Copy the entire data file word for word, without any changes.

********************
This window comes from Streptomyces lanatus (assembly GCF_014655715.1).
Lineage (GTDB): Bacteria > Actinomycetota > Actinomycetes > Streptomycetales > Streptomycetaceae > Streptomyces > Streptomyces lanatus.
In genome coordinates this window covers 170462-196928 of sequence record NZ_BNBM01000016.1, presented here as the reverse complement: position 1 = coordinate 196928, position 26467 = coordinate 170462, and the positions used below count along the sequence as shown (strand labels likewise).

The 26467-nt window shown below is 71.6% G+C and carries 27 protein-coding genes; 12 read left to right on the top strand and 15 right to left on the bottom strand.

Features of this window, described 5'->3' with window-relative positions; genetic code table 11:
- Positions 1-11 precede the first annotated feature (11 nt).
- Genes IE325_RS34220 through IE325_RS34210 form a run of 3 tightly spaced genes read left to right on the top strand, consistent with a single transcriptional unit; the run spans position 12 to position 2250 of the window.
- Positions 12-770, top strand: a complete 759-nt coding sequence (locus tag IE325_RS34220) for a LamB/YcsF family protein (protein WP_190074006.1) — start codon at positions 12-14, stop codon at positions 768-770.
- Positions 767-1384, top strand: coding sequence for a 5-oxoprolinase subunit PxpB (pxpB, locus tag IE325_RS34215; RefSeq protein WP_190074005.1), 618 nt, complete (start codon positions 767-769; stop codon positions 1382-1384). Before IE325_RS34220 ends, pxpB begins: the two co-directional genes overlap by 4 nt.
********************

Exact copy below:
This window comes from Streptomyces lanatus (assembly GCF_014655715.1).
Lineage (GTDB): Bacteria > Actinomycetota > Actinomycetes > Streptomycetales > Streptomycetaceae > Streptomyces > Streptomyces lanatus.
In genome coordinates this window covers 170462-196928 of sequence record NZ_BNBM01000016.1, presented here as the reverse complement: position 1 = coordinate 196928, position 26467 = coordinate 170462, and the positions used below count along the sequence as shown (strand labels likewise).

The 26467-nt window shown below is 71.6% G+C and carries 27 protein-coding genes; 12 read left to right on the top strand and 15 right to left on the bottom strand.

Features of this window, described 5'->3' with window-relative positions; genetic code table 11:
- Positions 1-11 precede the first annotated feature (11 nt).
- Genes IE325_RS34220 through IE325_RS34210 form a run of 3 tightly spaced genes read left to right on the top strand, consistent with a single transcriptional unit; the run spans position 12 to position 2250 of the window.
- Positions 12-770, top strand: a complete 759-nt coding sequence (locus tag IE325_RS34220) for a LamB/YcsF family protein (protein WP_190074006.1) — start codon at positions 12-14, stop codon at positions 768-770.
- Positions 767-1384, top strand: coding sequence for a 5-oxoprolinase subunit PxpB (pxpB, locus tag IE325_RS34215; RefSeq protein WP_190074005.1), 618 nt, complete (start codon positions 767-769; stop codon positions 1382-1384). Before IE325_RS34220 ends, pxpB begins: the two co-directional genes overlap by 4 nt.